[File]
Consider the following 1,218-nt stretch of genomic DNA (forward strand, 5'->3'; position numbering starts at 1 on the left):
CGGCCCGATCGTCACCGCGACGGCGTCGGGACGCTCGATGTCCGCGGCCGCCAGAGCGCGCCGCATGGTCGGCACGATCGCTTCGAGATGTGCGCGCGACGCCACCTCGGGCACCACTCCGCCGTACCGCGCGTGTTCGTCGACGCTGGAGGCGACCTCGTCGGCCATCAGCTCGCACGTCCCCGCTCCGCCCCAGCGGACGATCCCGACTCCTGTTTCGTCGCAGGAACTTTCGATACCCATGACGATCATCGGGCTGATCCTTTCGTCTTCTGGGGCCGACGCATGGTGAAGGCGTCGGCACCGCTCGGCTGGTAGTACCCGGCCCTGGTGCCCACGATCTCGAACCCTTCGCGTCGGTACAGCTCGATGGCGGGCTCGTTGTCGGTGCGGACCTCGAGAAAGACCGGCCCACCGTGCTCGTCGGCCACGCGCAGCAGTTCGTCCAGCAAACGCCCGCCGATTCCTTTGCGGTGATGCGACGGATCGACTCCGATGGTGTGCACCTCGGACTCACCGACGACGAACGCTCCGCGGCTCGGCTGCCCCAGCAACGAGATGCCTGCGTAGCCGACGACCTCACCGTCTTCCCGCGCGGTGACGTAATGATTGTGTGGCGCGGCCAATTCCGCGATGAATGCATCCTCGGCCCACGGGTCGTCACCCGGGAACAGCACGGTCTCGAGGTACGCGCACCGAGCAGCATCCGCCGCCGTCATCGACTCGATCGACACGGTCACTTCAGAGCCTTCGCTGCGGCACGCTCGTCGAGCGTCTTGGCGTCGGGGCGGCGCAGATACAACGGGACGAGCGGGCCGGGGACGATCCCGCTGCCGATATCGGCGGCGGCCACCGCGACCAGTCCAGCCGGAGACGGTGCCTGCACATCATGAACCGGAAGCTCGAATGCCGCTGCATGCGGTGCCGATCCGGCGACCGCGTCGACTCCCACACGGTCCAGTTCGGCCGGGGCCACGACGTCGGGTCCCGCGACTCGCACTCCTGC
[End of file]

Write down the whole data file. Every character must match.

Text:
Consider the following 1,218-nt stretch of genomic DNA (forward strand, 5'->3'; position numbering starts at 1 on the left):
CGGCCCGATCGTCACCGCGACGGCGTCGGGACGCTCGATGTCCGCGGCCGCCAGAGCGCGCCGCATGGTCGGCACGATCGCTTCGAGATGTGCGCGCGACGCCACCTCGGGCACCACTCCGCCGTACCGCGCGTGTTCGTCGACGCTGGAGGCGACCTCGTCGGCCATCAGCTCGCACGTCCCCGCTCCGCCCCAGCGGACGATCCCGACTCCTGTTTCGTCGCAGGAACTTTCGATACCCATGACGATCATCGGGCTGATCCTTTCGTCTTCTGGGGCCGACGCATGGTGAAGGCGTCGGCACCGCTCGGCTGGTAGTACCCGGCCCTGGTGCCCACGATCTCGAACCCTTCGCGTCGGTACAGCTCGATGGCGGGCTCGTTGTCGGTGCGGACCTCGAGAAAGACCGGCCCACCGTGCTCGTCGGCCACGCGCAGCAGTTCGTCCAGCAAACGCCCGCCGATTCCTTTGCGGTGATGCGACGGATCGACTCCGATGGTGTGCACCTCGGACTCACCGACGACGAACGCTCCGCGGCTCGGCTGCCCCAGCAACGAGATGCCTGCGTAGCCGACGACCTCACCGTCTTCCCGCGCGGTGACGTAATGATTGTGTGGCGCGGCCAATTCCGCGATGAATGCATCCTCGGCCCACGGGTCGTCACCCGGGAACAGCACGGTCTCGAGGTACGCGCACCGAGCAGCATCCGCCGCCGTCATCGACTCGATCGACACGGTCACTTCAGAGCCTTCGCTGCGGCACGCTCGTCGAGCGTCTTGGCGTCGGGGCGGCGCAGATACAACGGGACGAGCGGGCCGGGGACGATCCCGCTGCCGATATCGGCGGCGGCCACCGCGACCAGTCCAGCCGGAGACGGTGCCTGCACATCATGAACCGGAAGCTCGAATGCCGCTGCATGCGGTGCCGATCCGGCGACCGCGTCGACTCCCACACGGTCCAGTTCGGCCGGGGCCACGACGTCGGGTCCCGCGACTCGCACTCCTGC